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5 things to do with kids while in coronavirus isolation

In what we plan to make a new weekly feature until this crisis ends, here are some new things being offered to entertain families while we maintain our social distance.

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This is normally the space I devote to 5 things to do under $5. But for at least the next few weeks, we are going to pivot and offer five things you can do with your kids while maintaining a safe distance. Feel free to send me your discoveries in the coming weeks.

1. See the Florida Aquarium animals: If you haven’t checked it out yet, the Florida Aquarium in Tampa has launched its first ever SEA-SPAN Facebook Live “to keep kids learning and adults entertained during these difficult times.” Their first video featured their famous lemurs, Lulu, Remy and Annie. They’ve also had story time with one of their educators and musicians playing tunes, and they started off this week letting their penguins waddle around the exhibits. It’s adorable. Visit the aquarium’s Facebook page at 10 a.m. daily. The aquarium also posts the SEA-SPAN sessions on its website and on YouTube so the shows can be watched on demand.

2. Learn sign language: An American Sign Language teacher is hosting free sign language classes that will run weekdays at 1 p.m. on her Instagram: @aslrochelle. All are welcome, but she says it is “especially great for school-aged kids.” She plans to run them every week until May 29 or until her kids go back to school.

3. Take a cooking class: Delish launched an Instagram Live series teaching parents and kids some fun and easy recipes they can make together. The session, hosted by editorial director Jo Saltz and her own children, features kid-friendly recipes such as pizza waffles and puppy chow. Episodes will air weekdays at 1 p.m. and last 15 to 20 minutes.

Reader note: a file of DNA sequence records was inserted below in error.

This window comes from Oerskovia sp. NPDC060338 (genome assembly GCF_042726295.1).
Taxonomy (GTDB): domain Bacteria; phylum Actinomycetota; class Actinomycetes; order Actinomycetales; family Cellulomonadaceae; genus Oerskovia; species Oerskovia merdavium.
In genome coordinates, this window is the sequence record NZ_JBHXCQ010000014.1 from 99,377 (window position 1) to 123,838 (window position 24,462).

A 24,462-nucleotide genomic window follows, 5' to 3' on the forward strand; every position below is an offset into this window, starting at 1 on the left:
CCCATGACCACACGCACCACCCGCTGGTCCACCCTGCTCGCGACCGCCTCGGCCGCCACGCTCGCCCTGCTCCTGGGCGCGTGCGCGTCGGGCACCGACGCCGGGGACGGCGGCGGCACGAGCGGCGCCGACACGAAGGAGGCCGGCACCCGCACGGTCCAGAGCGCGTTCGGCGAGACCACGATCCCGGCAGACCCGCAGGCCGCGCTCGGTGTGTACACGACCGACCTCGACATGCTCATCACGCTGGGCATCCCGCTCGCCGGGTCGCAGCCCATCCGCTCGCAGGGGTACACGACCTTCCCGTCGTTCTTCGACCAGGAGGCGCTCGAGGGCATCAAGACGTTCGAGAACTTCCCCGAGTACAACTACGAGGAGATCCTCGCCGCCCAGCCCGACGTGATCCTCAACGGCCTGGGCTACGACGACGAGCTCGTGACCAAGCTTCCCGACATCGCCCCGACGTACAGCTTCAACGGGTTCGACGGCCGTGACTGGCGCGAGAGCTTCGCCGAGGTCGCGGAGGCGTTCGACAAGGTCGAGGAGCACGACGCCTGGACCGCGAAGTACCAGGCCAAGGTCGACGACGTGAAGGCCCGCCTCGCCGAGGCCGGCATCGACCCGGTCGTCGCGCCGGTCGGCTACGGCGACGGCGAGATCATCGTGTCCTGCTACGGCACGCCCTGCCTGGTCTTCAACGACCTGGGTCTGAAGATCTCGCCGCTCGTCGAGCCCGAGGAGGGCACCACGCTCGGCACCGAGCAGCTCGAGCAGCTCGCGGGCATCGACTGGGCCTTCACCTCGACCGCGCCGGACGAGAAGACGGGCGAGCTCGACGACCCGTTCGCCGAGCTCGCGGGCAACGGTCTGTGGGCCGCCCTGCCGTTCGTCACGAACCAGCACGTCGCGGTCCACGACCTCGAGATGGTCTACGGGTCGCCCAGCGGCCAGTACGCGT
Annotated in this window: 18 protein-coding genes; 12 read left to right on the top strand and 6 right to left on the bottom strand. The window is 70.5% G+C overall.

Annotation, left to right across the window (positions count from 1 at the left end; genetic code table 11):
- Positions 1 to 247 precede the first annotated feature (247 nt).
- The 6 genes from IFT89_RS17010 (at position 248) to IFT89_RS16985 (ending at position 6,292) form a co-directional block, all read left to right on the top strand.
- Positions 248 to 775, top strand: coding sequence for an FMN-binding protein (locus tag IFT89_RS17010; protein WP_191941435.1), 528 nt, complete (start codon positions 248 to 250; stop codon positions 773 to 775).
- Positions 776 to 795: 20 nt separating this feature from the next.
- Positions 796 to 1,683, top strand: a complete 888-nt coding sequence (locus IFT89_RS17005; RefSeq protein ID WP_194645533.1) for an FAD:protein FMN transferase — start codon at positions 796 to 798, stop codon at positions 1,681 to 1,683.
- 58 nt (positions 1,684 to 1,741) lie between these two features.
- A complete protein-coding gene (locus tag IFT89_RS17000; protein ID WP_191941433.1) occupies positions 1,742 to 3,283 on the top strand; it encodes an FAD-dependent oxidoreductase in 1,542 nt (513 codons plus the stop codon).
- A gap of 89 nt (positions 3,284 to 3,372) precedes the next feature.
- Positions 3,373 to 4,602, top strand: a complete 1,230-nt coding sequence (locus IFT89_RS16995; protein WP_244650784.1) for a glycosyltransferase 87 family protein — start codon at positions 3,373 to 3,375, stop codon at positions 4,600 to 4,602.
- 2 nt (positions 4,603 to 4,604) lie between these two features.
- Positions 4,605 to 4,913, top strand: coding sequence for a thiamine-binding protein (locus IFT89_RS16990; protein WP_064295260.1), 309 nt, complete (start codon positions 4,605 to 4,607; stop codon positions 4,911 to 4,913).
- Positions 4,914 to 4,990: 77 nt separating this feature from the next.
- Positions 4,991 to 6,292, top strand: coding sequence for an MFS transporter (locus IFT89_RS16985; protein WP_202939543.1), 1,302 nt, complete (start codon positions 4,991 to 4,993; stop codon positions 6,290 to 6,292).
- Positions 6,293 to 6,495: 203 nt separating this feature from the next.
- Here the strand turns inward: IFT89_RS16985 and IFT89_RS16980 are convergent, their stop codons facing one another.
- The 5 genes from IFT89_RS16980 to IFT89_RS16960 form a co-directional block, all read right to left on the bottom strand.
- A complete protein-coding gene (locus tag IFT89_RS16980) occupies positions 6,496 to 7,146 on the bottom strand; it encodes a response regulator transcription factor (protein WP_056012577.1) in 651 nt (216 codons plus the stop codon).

Popular children's author Mo Willems, who was the subject of a special exhibit at the Glazer Children's Museum in Tampa last year, is offering free "how to doodle" classes online. The tuturoial are live each day on the Kennedy Center's website. [ GLAZER CHILDREN'S MUSEUM | Glazer Children's Museum ]

4. Learn how to doodle: Children’s author Mo Willems, creator of the Caldecott-winning Don’t Let the Pigeon Drive the Bus!, is live-streaming a doodle tutorial each weekday during the coronavirus outbreak. You can watch the doodle tutorials live at 1 p.m. on the Kennedy Center website:

5. Story time: Josh Gad, the actor who played Olaf in Frozen, is reading children’s books on his Twitter feed @JoshGad every night. He began with Olivia Goes to Venice and has kept the trend going with The Day the Crayons Quit and The Giving Tree. Parents seem to be getting just as much of a kick out of it as the kids, posting positive comments for the #GadBookClub on his live streams. Gad said he realized that every night before he puts his daughters to bed, he reads to them to help relax and wind down from the day. “It is the one thing I can do while I feel so fundamentally helpless,” he wrote.

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